The Food and Drug Administration yesterday called for an evaluation of all prevention studies involving two controversial painkillers Celebrex and Bextra to ensure adequate protection for participants who use the pills.
At the same time, the FDA issued a public health advisory urging caution by doctors and consumers in prescribing and using pain medications.
A prevention study is a trial in which scientists give medication to healthy people to observe whether it helps prevent certain diseases like colon polyps or Alzheimer’s disease.
The FDA’s call for a review of studies involving Celebrex and Bextra, which belong to a category of prescription painkillers known as Cox-2 inhibitors, came after recent revelations that such pills may increase the risk of stroke and heart attack, especially when used for long periods of time.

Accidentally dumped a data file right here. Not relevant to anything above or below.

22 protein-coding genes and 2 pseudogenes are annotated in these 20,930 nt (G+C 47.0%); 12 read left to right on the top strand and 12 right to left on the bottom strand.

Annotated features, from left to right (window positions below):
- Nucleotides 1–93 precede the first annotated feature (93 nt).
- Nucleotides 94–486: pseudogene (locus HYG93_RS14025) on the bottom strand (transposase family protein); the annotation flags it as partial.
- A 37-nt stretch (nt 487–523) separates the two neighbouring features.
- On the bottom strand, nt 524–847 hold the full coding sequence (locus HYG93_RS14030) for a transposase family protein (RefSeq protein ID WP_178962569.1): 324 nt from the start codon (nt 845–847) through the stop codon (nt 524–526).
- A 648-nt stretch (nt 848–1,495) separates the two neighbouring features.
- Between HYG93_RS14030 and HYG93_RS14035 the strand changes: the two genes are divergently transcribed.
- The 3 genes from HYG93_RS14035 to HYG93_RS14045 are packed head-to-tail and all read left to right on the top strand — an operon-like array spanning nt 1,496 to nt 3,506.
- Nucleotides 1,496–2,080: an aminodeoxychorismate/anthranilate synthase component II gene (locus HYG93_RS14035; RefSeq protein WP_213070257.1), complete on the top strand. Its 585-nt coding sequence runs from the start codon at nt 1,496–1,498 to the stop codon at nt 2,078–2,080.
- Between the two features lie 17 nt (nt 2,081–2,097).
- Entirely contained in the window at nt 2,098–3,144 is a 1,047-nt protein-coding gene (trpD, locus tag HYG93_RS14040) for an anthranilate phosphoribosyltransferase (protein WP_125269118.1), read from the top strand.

The FDA is calling for institutional review boards groups charged with ensuring scientific studies are ethical and safe to review the prevention trials.
Another pill in the same class of non-steroidal anti-inflammatory drugs, Vioxx, was recently pulled from the market after links to increased heart attacks and strokes.
Dr. John K. Jenkins, the FDA director of new drugs, advised consumers to heed label instructions when using over-the counter painkillers like Aleve, aspirin and Advil. Aleve was recently associated with increased heart problems in a National Institutes of Health study that has been halted.
Jenkins also said: “Physicians prescribing Celebrex or Bextra should consider this emerging information when weighing the benefits against risks for individual patients.”
The advisory urged doctors who prescribe the medications to consider individual patients’ medical history and risk for cardiovascular events.
The FDA plans to hold a public meeting on problems associated with the painkillers in February.